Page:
In deciding to take this next step, Meredith and Michael have thought a lot about how important the concept of “family” is to them. They say: “We will never forget the love, patience, sacrifice and devotion that our parents have invested in us since childhood. They taught us by example to work hard; to be loyal and honest; to find meaningful life’s work that we are passionate about; and to embrace life with compassion, joy and love. As we look ahead to our future as husband and wife, we hope to honor the legacy of life given to us by our parents. We will strive to give our own children the same kinds of ‘roots and wings’ that have brought the two of us both to this moment.”

Wednesday, May 23, 2018

Single Loop Learning, Double Loop Learning and Marriage

Saturday afternoon, I officiated Janece and Grant’s wedding ceremony at the Bella Donna Chapel, in McKinney, Texas. Here are the remarks I shared with them and their guests:

If you think about it, marriage is an organization, in the sense that is organizes individual human beings into one organizational unit. This is especially true, when it is not just two individuals coming together, but two families, like in this case. So, there are important lessons we can and should learn from organizational learning theory, when we set about to organize these six persons into one unit.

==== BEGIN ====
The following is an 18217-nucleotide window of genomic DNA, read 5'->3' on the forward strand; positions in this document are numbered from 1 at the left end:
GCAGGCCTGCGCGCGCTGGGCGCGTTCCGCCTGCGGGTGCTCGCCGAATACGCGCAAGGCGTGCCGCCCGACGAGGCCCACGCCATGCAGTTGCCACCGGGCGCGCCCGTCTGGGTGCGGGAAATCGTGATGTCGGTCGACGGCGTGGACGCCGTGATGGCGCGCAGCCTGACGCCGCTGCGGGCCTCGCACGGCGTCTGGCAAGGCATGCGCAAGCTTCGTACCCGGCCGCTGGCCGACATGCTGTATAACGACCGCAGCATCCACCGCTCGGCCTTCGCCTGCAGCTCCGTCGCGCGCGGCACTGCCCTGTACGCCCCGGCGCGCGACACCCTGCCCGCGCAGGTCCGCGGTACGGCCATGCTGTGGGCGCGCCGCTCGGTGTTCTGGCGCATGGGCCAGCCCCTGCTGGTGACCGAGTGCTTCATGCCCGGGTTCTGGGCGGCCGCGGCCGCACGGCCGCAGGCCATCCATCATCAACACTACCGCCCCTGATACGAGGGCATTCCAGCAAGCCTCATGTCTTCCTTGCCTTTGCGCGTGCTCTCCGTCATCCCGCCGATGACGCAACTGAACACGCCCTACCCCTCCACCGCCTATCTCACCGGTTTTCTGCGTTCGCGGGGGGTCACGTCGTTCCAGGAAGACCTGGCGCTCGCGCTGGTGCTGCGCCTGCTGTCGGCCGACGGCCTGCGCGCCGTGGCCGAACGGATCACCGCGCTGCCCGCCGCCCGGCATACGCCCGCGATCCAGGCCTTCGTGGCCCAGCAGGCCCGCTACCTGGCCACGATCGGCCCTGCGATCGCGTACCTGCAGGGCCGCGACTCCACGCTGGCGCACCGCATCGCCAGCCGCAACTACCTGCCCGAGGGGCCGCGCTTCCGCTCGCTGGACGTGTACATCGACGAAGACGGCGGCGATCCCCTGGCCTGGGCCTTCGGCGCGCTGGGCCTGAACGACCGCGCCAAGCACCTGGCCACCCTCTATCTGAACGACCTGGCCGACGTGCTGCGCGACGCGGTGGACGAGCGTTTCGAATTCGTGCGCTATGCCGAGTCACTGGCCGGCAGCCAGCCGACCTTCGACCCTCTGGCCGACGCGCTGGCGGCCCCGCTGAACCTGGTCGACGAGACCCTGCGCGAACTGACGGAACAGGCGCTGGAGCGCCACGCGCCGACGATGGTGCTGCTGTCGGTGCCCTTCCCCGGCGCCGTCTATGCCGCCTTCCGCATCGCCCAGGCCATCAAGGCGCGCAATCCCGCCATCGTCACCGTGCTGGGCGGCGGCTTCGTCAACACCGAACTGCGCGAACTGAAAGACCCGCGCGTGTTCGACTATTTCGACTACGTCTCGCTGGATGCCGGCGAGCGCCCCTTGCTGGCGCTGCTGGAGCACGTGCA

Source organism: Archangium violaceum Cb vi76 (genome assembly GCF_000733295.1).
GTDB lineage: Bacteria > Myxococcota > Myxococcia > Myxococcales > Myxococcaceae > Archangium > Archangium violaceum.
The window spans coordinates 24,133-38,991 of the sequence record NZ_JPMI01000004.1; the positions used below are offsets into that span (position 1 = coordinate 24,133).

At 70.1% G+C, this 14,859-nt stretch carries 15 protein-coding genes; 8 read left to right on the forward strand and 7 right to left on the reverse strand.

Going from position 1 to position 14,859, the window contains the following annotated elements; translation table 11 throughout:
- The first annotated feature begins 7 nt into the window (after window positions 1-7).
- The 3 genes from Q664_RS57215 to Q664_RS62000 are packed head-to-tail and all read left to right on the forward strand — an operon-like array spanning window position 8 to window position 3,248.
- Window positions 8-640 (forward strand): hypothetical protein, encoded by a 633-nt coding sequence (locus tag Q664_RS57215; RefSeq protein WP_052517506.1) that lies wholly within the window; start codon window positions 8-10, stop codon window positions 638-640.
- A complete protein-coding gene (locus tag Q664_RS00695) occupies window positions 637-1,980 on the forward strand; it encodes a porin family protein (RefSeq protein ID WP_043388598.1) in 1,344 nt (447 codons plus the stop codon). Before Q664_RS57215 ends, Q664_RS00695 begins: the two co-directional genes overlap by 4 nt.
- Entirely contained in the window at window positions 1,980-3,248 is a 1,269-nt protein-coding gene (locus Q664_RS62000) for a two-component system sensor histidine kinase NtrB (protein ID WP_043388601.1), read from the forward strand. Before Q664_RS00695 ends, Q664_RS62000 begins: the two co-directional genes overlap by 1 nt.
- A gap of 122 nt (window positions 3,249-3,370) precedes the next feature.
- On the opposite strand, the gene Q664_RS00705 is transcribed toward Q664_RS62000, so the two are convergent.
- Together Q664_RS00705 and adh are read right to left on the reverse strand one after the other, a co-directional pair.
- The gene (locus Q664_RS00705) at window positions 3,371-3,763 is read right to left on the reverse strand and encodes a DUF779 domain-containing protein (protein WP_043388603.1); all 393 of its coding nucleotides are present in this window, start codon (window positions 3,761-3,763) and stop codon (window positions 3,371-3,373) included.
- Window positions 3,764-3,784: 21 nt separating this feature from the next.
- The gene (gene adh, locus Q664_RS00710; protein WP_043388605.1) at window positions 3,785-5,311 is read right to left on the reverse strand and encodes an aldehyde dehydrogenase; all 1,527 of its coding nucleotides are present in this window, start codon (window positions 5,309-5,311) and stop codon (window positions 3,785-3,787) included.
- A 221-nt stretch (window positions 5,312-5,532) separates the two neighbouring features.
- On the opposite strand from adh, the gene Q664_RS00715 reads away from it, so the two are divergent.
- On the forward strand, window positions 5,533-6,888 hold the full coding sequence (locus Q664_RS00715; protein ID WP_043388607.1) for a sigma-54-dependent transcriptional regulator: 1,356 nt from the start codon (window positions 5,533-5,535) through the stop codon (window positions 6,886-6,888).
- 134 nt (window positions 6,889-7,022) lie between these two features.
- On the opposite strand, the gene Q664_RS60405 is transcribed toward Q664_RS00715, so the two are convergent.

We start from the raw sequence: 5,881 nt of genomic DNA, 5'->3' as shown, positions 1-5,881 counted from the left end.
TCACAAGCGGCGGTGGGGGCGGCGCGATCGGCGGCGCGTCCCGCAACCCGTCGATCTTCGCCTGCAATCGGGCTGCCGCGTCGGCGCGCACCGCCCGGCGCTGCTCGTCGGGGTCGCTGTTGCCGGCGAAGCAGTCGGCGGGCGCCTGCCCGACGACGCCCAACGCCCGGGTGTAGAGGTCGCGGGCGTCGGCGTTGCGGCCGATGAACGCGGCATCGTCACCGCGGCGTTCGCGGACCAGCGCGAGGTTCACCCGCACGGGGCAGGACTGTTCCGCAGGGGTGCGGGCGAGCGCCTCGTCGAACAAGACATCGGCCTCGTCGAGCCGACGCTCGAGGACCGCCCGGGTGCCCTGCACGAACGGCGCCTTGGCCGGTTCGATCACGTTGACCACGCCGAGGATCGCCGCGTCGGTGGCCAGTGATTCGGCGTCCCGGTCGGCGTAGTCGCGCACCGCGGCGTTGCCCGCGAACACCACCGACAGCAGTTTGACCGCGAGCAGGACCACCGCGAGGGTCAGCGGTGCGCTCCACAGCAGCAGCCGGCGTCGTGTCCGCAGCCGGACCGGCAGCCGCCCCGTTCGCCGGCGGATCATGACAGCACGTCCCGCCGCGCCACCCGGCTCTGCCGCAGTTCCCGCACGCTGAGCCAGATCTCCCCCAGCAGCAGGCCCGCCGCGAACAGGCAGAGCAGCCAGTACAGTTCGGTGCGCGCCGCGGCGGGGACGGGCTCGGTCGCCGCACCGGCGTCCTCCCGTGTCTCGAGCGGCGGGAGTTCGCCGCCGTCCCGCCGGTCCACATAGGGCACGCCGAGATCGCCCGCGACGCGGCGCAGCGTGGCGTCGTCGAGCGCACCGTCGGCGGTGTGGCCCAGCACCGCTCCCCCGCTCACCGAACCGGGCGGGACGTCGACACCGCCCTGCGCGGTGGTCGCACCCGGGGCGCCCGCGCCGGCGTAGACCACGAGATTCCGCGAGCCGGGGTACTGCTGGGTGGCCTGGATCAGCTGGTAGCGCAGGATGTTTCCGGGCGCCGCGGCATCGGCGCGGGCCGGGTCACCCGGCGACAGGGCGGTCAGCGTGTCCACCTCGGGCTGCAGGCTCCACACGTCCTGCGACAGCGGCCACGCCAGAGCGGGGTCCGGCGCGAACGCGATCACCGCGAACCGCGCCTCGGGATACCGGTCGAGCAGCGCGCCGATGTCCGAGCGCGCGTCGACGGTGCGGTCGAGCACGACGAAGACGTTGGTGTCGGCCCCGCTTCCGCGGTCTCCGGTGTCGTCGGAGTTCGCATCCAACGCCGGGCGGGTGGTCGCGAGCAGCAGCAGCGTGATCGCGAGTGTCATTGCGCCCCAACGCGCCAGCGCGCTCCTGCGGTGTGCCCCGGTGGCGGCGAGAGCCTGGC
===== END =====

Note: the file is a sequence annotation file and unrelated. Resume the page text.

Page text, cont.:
One of the most useful concepts in organizational learning theory is the idea of single-loop learning and double-loop learning, first introduced by Chris Argyris and Donald Schon in the 1970s.

According to Argyris and Schon, an organization engages in single-loop learning, “when the error detected and corrected permits the organization to carry on its present policies or achieve its present objectives... Double-loop learning occurs when error is detected and corrected in ways that involve the modification of an organization’s underlying norms, policies and objectives.”

In other words, in single-loop learning, we do not question the underlying assumptions under which we operate, only the strategies and techniques in use, whereas in double-loop learning, we question the actual underlying assumptions.

If you know Janece and Grant, but I mean really know them, you know that this is how they have lived their lives, especially these last few years as individuals and as a couple. That says something, because to many the idea of challenging the governing variables, under which we operate, can be extremely disconcerting.

Janece and Grant have not shied away from this. They have asked hard questions of themselves and of each other, and they have followed the answers where those answers led them, making the requisite changes they felt they needed to make.